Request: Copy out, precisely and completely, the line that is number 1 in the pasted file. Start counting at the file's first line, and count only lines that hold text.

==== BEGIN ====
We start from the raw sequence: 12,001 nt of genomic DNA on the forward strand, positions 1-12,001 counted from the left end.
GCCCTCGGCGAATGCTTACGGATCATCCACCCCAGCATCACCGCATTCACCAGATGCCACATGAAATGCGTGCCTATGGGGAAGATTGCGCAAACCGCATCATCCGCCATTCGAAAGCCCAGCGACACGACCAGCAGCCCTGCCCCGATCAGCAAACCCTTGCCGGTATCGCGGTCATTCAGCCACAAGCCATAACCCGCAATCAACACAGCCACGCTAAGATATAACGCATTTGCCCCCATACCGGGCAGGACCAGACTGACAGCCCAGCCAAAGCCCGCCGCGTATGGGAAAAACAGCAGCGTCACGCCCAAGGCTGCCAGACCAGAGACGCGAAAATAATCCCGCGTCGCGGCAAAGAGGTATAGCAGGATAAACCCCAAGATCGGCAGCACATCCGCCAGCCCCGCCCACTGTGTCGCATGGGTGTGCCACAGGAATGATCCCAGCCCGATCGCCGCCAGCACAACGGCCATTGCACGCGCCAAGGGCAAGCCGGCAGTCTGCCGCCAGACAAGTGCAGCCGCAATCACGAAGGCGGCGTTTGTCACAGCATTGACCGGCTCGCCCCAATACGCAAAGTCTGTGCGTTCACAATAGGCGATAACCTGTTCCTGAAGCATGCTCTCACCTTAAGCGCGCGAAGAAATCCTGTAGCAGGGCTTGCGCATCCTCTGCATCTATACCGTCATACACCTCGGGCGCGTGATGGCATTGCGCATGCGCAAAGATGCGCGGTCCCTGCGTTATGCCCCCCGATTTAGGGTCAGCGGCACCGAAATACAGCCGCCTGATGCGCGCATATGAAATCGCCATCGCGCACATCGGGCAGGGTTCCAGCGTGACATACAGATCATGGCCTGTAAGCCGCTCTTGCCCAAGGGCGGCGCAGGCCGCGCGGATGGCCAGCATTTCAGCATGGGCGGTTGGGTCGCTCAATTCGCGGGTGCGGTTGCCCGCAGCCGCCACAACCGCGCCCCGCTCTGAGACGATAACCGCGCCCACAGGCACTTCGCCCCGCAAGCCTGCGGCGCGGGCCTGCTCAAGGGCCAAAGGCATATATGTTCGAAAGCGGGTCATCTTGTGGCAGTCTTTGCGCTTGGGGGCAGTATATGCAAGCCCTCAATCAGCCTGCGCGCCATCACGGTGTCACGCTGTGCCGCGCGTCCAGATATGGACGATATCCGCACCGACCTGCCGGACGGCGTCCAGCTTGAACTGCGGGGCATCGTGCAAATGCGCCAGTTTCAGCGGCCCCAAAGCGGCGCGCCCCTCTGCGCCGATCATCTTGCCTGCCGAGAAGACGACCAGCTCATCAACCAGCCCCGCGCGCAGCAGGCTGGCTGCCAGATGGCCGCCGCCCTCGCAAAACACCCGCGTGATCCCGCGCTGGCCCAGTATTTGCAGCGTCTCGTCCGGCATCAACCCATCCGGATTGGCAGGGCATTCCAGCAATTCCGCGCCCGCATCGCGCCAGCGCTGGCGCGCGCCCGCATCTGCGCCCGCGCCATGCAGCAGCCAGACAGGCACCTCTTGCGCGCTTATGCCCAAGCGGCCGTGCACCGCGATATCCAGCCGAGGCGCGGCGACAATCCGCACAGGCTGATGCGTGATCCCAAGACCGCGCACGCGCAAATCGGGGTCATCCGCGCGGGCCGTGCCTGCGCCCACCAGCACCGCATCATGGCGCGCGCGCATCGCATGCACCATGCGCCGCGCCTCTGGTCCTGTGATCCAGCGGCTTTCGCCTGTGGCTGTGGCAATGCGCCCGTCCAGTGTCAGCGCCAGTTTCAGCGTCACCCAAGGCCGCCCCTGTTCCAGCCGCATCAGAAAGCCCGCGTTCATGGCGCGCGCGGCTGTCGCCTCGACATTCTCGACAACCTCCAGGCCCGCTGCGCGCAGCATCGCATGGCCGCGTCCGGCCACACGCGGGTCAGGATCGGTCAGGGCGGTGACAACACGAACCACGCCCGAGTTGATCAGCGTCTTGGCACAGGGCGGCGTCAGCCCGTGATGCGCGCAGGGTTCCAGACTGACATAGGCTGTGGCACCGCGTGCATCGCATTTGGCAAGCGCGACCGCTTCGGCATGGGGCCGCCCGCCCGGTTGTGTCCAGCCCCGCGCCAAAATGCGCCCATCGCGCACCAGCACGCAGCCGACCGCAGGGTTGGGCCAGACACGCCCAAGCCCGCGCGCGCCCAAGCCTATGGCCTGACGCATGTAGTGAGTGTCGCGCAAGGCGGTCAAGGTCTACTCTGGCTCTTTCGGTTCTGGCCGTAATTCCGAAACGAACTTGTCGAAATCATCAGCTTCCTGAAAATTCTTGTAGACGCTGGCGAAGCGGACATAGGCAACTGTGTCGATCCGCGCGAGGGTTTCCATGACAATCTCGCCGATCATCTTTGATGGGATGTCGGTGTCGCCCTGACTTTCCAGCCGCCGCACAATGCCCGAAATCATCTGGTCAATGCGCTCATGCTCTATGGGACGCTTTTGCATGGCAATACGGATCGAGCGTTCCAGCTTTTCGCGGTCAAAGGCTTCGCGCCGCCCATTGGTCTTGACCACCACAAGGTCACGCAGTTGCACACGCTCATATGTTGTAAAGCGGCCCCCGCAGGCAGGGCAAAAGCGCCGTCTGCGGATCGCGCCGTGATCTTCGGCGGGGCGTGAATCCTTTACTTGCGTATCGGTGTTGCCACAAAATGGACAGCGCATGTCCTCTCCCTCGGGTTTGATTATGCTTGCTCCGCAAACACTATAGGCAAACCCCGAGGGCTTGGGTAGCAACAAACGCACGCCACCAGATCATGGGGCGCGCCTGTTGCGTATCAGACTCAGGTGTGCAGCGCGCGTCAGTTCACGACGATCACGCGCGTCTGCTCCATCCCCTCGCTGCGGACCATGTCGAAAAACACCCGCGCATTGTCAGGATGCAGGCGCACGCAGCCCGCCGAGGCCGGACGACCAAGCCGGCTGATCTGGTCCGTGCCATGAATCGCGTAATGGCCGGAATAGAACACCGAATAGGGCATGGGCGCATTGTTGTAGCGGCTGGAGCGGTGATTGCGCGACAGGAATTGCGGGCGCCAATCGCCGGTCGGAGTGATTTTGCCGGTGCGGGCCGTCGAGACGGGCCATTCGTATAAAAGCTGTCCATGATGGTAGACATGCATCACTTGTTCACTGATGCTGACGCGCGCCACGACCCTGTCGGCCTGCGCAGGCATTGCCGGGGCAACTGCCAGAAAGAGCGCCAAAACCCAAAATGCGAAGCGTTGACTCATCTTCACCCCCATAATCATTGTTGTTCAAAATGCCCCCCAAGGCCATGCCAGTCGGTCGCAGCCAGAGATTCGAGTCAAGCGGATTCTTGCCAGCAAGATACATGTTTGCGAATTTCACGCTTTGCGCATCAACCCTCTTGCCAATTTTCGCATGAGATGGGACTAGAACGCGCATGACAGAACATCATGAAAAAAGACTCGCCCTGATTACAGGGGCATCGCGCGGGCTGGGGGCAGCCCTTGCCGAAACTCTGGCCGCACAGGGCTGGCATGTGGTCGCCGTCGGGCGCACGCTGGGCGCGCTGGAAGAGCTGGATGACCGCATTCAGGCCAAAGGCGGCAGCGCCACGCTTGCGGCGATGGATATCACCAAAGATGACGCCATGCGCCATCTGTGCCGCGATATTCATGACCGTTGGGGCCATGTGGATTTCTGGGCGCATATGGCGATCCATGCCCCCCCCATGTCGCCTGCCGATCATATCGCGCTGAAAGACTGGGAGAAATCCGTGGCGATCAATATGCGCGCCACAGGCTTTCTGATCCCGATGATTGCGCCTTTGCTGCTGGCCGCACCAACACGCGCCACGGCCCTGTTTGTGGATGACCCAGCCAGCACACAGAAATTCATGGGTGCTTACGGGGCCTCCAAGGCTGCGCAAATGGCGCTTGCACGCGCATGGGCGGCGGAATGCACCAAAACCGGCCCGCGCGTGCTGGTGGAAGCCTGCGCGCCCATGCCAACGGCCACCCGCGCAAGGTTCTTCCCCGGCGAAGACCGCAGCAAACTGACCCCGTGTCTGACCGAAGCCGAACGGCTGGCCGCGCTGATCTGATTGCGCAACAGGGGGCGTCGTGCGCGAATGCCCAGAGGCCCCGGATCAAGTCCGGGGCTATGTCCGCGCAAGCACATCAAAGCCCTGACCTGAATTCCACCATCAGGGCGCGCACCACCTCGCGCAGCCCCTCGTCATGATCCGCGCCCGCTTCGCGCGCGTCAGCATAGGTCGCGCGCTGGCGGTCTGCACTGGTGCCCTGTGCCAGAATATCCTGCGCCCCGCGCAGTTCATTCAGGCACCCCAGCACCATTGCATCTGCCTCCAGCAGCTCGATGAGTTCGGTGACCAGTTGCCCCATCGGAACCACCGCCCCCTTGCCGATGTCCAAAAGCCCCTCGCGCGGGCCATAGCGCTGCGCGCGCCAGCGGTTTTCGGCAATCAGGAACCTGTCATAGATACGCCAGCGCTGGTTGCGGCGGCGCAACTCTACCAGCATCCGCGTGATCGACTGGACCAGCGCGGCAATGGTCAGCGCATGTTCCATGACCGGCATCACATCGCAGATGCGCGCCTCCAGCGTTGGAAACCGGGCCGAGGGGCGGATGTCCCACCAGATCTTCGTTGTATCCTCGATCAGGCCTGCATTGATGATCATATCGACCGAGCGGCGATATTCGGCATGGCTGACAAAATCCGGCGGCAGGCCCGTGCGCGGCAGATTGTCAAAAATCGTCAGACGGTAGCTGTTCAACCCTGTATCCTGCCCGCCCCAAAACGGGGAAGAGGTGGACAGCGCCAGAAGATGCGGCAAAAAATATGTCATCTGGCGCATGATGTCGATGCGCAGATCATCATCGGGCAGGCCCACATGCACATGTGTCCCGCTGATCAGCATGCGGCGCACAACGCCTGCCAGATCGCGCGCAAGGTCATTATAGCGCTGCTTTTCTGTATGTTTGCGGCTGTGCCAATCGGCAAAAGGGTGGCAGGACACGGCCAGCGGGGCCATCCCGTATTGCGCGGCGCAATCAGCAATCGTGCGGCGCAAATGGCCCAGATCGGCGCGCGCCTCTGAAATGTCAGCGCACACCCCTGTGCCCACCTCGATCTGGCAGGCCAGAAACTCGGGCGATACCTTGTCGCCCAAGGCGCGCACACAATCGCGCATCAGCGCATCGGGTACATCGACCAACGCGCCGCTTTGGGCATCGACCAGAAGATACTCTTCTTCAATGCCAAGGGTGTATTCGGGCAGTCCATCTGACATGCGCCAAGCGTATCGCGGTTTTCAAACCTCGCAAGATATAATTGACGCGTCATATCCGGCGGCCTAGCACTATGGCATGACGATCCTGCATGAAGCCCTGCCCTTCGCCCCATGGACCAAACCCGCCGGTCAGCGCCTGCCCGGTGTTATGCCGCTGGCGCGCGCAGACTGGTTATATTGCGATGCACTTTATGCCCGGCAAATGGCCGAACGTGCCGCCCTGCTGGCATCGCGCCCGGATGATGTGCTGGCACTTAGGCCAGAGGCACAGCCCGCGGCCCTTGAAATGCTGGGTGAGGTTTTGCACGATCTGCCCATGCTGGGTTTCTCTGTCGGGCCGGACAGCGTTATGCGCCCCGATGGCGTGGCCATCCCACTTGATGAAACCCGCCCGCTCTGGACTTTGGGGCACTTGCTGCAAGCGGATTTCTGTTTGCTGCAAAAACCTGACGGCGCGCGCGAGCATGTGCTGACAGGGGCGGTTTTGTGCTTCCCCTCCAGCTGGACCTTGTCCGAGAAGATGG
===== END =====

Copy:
We start from the raw sequence: 12,001 nt of genomic DNA on the forward strand, positions 1-12,001 counted from the left end.